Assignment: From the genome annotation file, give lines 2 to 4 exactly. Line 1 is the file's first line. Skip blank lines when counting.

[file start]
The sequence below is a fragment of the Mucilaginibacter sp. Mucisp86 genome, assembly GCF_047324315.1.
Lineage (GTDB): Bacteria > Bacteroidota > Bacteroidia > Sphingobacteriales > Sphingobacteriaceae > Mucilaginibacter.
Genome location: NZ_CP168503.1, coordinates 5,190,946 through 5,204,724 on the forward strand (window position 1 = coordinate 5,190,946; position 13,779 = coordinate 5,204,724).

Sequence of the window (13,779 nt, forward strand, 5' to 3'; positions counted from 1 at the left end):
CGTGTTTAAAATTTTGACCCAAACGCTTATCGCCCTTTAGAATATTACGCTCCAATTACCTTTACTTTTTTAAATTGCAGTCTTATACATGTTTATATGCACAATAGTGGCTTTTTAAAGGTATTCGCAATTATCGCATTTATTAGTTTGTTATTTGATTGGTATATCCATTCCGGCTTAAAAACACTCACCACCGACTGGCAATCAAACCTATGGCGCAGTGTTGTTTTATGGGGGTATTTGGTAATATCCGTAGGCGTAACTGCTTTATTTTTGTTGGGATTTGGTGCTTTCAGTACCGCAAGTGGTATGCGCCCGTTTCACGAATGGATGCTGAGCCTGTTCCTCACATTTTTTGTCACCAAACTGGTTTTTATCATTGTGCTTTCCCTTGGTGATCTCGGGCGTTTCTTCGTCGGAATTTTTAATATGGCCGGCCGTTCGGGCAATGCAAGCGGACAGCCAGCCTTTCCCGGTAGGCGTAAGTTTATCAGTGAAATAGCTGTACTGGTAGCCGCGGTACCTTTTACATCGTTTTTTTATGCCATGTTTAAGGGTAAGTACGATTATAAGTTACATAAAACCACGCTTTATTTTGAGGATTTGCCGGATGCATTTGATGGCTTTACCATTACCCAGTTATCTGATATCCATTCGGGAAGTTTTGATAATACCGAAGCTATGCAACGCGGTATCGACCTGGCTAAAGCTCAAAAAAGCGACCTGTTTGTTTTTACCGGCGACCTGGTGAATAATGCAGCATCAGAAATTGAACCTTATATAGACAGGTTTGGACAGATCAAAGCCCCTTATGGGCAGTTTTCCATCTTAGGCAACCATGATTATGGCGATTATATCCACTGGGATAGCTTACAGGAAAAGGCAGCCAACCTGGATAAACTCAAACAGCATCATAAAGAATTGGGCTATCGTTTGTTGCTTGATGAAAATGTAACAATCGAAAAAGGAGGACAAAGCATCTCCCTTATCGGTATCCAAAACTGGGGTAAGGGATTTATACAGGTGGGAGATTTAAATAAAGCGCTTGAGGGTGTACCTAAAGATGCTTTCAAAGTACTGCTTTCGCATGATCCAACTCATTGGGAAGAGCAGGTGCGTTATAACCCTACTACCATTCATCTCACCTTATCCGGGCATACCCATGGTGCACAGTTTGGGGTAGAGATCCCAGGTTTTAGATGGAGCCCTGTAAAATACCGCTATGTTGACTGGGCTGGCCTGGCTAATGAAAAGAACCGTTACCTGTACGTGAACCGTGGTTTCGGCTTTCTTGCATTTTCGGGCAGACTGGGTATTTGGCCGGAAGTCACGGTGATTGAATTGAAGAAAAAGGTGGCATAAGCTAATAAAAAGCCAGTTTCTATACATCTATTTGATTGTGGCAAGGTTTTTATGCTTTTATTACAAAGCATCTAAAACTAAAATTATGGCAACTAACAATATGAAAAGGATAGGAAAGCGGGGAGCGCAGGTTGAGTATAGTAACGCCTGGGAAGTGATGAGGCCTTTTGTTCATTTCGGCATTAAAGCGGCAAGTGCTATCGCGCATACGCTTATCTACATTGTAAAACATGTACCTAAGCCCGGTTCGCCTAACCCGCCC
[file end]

Lineage (GTDB): Bacteria > Bacteroidota > Bacteroidia > Sphingobacteriales > Sphingobacteriaceae > Mucilaginibacter.
Genome location: NZ_CP168503.1, coordinates 5,190,946 through 5,204,724 on the forward strand (window position 1 = coordinate 5,190,946; position 13,779 = coordinate 5,204,724).

Sequence of the window (13,779 nt, forward strand, 5' to 3'; positions counted from 1 at the left end):